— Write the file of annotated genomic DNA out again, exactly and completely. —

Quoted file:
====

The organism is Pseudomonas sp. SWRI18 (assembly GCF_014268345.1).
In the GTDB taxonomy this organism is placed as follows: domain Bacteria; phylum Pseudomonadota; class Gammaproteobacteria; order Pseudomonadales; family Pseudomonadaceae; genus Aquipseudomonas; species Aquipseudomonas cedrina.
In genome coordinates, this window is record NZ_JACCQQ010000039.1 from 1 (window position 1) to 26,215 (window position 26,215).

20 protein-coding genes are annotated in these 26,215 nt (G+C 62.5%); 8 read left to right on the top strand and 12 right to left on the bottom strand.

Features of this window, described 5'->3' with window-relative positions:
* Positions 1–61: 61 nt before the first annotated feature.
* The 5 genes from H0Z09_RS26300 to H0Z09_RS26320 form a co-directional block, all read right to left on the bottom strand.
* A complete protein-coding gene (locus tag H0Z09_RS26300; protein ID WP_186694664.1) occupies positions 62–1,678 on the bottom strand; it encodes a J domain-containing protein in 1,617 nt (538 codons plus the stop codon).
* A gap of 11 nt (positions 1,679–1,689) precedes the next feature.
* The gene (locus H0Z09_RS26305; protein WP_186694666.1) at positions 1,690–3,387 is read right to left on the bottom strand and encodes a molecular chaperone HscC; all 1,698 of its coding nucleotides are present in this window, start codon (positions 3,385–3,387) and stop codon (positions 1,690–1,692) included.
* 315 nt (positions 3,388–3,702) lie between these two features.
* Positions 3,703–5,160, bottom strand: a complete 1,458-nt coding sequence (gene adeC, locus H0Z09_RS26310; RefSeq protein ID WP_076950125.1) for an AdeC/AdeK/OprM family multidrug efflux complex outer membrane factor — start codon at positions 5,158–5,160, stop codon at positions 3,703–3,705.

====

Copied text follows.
The organism is Pseudomonas sp. SWRI18 (assembly GCF_014268345.1).
In the GTDB taxonomy this organism is placed as follows: domain Bacteria; phylum Pseudomonadota; class Gammaproteobacteria; order Pseudomonadales; family Pseudomonadaceae; genus Aquipseudomonas; species Aquipseudomonas cedrina.
In genome coordinates, this window is record NZ_JACCQQ010000039.1 from 1 (window position 1) to 26,215 (window position 26,215).

20 protein-coding genes are annotated in these 26,215 nt (G+C 62.5%); 8 read left to right on the top strand and 12 right to left on the bottom strand.

Features of this window, described 5'->3' with window-relative positions:
* Positions 1–61: 61 nt before the first annotated feature.
* The 5 genes from H0Z09_RS26300 to H0Z09_RS26320 form a co-directional block, all read right to left on the bottom strand.
* A complete protein-coding gene (locus tag H0Z09_RS26300; protein ID WP_186694664.1) occupies positions 62–1,678 on the bottom strand; it encodes a J domain-containing protein in 1,617 nt (538 codons plus the stop codon).
* A gap of 11 nt (positions 1,679–1,689) precedes the next feature.
* The gene (locus H0Z09_RS26305; protein WP_186694666.1) at positions 1,690–3,387 is read right to left on the bottom strand and encodes a molecular chaperone HscC; all 1,698 of its coding nucleotides are present in this window, start codon (positions 3,385–3,387) and stop codon (positions 1,690–1,692) included.
* 315 nt (positions 3,388–3,702) lie between these two features.
* Positions 3,703–5,160, bottom strand: a complete 1,458-nt coding sequence (gene adeC, locus H0Z09_RS26310; RefSeq protein ID WP_076950125.1) for an AdeC/AdeK/OprM family multidrug efflux complex outer membrane factor — start codon at positions 5,158–5,160, stop codon at positions 3,703–3,705.